Spherical Harmonic Lighting using OpenGL




Spherical Harmonics Lighting techniques and the code of this program are fully explained in this Game Institute course

Spherical Harmonics Lighting techniques are fully explained in my first book!!!


What is it?

Spherical Harmonic lighting is a real-time rendering technique that uses a pre-process step - the projection of the lights, of the model and of the transfer function onto the spherical harmonic basis - to render realistically scenes using any type of light source. It is primarily used to reproduce diffuse lighting. The basic idea is to try to evaluate an approximation of the rendering equation at each vertex of the geometry of the scene by projecting its different components onto the spherical harmonic basis during a pre-process step. The geometric term and the visibility function in the rendering equation can be simplified or approximated in three different ways.

It the first approximation, the geometric term is reduced to its simplest form: the cosine term or dot product between the surface's normal at the given vertex and the light's direction. This is exactly the same as standard diffuse lighting using Lambert's law. Only in this case, there is no need to manipulate the surface's normal as it is encoded in the spherical harmonic coefficients. This first technique is often referred to as SH Diffuse unshadowed lighting and can generate images such as this one.

In the second form, the visibility term is added to determine shadowing at a given vertex. This can be easily achieved by using a raytracer. This allows to easily generate realistic shadows for the same scene, at the cost of extra calculation time. This second technique is often referred to as SH Diffuse shadowed lighting and can generate images such as this one.

In the last approximation, lighting coming indirectly from the other objects in the scene is taken into account. The pre-process step in this case take into account direct and indirect lighting, thus providing a way of calculating the global illumination of the scene. This third technique is often referred to as SH Diffuse inter-reflected lighting.

Once all SH coefficients have been generated for the three modes, at runtime, the rendering equation can be reconstructed from these different SH coefficients by simply adding and multiplying them together. The outgoing radiance at each vertex can then be calculated. Using Gouraud shading (i.e.: interpolation of the color of a triangle based on the colors at each of it vertex), it is then easy and fast to render the full scene in real-time. The following image is a comparison between different lighting models applied to the same scene: standard OpenGL lighting (Phong shading), 3DS Max scanline rendering, SH diffuse unshadowed mode using an HDRI light probe from here, and SH diffuse shadowed mode using the same HDRI light probe:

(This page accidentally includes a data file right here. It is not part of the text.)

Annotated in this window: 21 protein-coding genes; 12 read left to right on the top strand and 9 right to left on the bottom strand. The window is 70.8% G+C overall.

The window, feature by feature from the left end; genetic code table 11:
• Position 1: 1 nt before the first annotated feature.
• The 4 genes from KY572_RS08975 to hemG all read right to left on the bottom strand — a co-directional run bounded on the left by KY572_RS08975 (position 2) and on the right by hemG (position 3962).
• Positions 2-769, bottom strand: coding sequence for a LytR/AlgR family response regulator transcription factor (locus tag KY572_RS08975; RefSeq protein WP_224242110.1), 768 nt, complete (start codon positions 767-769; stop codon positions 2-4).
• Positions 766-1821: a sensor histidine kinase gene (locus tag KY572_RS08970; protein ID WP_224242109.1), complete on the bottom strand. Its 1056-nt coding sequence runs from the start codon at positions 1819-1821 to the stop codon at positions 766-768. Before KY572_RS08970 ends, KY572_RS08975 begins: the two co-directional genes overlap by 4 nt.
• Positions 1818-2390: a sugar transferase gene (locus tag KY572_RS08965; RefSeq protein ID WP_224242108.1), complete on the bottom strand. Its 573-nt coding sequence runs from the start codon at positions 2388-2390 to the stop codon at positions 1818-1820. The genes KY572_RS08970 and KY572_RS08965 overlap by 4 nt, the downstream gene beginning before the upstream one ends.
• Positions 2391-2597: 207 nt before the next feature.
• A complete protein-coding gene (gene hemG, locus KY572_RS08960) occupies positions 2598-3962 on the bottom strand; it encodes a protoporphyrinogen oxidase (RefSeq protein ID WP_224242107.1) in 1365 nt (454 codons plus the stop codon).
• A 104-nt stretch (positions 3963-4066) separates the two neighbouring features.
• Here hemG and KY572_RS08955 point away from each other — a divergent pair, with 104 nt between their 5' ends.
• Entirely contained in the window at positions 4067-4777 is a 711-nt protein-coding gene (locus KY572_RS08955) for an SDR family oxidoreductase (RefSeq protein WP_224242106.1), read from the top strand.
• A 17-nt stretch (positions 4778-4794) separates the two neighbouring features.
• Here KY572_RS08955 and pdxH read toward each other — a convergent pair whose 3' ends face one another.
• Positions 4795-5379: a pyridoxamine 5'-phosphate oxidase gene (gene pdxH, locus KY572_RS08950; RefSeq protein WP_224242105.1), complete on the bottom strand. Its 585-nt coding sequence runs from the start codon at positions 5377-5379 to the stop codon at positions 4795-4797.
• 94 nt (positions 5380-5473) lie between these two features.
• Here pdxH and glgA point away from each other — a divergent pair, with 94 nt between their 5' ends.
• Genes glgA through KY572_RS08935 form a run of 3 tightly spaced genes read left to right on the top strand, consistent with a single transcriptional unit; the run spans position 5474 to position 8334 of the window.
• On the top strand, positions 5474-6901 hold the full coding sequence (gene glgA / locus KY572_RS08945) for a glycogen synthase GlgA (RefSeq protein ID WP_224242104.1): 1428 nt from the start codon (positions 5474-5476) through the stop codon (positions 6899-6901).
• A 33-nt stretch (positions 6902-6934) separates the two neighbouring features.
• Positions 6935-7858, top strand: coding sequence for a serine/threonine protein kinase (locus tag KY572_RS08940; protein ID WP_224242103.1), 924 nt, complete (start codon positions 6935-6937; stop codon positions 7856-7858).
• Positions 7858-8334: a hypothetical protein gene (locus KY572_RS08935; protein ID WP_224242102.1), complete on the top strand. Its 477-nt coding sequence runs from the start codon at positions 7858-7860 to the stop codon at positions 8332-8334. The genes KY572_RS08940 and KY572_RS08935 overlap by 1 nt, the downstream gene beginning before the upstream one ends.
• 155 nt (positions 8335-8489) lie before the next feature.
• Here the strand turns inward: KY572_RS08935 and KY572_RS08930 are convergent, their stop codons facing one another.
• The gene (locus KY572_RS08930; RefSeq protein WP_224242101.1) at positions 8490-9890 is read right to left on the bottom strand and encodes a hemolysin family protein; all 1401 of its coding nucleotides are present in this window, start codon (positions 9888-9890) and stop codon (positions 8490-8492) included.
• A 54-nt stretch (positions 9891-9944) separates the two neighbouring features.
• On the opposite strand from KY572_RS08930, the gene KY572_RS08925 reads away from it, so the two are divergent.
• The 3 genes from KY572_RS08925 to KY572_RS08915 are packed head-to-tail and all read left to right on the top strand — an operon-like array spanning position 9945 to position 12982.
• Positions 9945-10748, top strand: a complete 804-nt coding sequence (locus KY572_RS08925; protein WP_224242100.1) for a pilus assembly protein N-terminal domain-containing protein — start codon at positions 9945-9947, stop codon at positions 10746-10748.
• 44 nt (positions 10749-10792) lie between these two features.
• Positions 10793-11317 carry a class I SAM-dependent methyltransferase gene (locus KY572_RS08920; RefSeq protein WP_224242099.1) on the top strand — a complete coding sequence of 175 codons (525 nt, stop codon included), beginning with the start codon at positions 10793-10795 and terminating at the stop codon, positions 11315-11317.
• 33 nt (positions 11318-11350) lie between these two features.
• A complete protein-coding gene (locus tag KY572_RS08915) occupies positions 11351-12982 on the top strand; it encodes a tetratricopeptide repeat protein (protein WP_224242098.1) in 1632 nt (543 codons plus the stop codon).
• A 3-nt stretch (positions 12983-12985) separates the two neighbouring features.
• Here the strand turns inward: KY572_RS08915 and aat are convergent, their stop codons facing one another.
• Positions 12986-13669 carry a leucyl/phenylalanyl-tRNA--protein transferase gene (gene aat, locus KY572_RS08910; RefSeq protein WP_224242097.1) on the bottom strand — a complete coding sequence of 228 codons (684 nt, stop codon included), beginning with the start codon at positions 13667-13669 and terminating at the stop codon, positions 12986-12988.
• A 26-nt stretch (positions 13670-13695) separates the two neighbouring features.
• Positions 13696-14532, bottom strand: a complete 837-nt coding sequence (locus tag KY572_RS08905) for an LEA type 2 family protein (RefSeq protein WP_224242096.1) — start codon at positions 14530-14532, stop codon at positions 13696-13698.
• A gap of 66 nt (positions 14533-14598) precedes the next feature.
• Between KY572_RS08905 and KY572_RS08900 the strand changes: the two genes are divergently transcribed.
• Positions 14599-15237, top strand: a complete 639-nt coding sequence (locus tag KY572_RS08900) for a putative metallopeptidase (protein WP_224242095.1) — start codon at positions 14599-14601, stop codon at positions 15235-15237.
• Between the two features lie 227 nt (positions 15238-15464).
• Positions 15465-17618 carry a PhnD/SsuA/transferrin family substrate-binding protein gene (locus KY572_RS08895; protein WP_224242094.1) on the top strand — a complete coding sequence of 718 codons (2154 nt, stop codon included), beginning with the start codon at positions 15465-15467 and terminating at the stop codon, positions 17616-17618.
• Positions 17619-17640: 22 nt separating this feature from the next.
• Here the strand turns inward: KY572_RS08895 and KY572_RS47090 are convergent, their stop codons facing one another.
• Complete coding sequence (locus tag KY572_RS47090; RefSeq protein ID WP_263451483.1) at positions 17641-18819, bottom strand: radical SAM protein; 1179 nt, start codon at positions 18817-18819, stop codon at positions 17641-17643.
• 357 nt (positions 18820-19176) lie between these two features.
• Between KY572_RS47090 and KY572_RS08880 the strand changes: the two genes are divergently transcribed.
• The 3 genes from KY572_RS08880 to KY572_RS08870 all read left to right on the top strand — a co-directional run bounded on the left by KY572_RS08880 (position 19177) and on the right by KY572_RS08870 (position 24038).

By using the different HDRI light probe images from Paul Debevec's site, you can obtain interesting results such as the following ones:

Remember, all of this is rendered in real-time!!

You can download videos of the program running with differents scenes and light probes from here, here, here and here (XVID Codecs required).

Where is it?

HDRSHLighting for Windows (32-bit platform) is available here, and the Linux version (Intel) is available here. You will need to download HDRI light probe images from Paul Debevec's site (download the probes in spherical format, not in the Vertical Cross Cube Format). Also make sure to download the HDR light probes in .hdr format. I have put the GLUT DLL in the Windows version, but Linux users will need to install it on their own (RPMFind is a good place to look for it).

Also note that there seems to be a slight bug (a feature, rather!): the lighting seems to be coming from the side whereas it should be coming from above. I will investigate this soon.

What can I do with it?

The program takes a 3DS scene as an input as well as an HDRI light probe, it then calculates the SH coefficients, cache them to files and render the scene using OpenGL and SH Lighting (shadowed and unshadowed modes only). If you interrupt an SH calculation, delete the corresponding cache file for the current scene (.dsshc and .dushc files) otherwise the next time your run the program, it will try to read the cache file. Alternatively, use the appropriate command-line switch to force the program to re-calculate the SH coefficients (see below for more details). Note that the 3ds scene must have at least one camera. There are no restrictions concerning the lights, as they are not taken into account for rendering. Also note that the program hasn't been fully optimized yet. It uses a BHV (Bounding Hierarchy Volume) technique for the raytracing part, but it is still a slow technique.